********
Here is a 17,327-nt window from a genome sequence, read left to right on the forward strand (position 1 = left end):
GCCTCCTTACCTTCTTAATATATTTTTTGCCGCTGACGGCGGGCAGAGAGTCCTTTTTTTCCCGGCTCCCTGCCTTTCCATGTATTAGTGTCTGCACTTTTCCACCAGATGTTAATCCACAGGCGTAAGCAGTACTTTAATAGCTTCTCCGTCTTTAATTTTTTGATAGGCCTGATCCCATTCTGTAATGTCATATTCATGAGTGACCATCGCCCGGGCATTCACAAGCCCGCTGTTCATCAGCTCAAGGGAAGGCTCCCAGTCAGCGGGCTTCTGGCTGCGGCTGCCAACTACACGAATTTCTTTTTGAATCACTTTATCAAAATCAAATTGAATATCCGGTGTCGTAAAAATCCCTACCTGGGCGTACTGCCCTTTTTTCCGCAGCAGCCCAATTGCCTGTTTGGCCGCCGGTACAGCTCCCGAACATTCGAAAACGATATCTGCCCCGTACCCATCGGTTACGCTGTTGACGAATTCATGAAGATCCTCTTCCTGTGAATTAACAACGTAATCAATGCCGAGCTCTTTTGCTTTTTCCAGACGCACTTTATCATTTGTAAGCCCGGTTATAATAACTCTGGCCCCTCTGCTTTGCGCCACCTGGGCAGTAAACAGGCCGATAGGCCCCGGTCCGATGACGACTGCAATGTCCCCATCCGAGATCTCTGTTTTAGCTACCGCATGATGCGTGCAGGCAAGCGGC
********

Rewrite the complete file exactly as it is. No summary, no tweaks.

Here is a 17,327-nt window from a genome sequence, read left to right on the forward strand (position 1 = left end):
GCCTCCTTACCTTCTTAATATATTTTTTGCCGCTGACGGCGGGCAGAGAGTCCTTTTTTTCCCGGCTCCCTGCCTTTCCATGTATTAGTGTCTGCACTTTTCCACCAGATGTTAATCCACAGGCGTAAGCAGTACTTTAATAGCTTCTCCGTCTTTAATTTTTTGATAGGCCTGATCCCATTCTGTAATGTCATATTCATGAGTGACCATCGCCCGGGCATTCACAAGCCCGCTGTTCATCAGCTCAAGGGAAGGCTCCCAGTCAGCGGGCTTCTGGCTGCGGCTGCCAACTACACGAATTTCTTTTTGAATCACTTTATCAAAATCAAATTGAATATCCGGTGTCGTAAAAATCCCTACCTGGGCGTACTGCCCTTTTTTCCGCAGCAGCCCAATTGCCTGTTTGGCCGCCGGTACAGCTCCCGAACATTCGAAAACGATATCTGCCCCGTACCCATCGGTTACGCTGTTGACGAATTCATGAAGATCCTCTTCCTGTGAATTAACAACGTAATCAATGCCGAGCTCTTTTGCTTTTTCCAGACGCACTTTATCATTTGTAAGCCCGGTTATAATAACTCTGGCCCCTCTGCTTTGCGCCACCTGGGCAGTAAACAGGCCGATAGGCCCCGGTCCGATGACGACTGCAATGTCCCCATCCGAGATCTCTGTTTTAGCTACCGCATGATGCGTGCAGGCAAGCGGC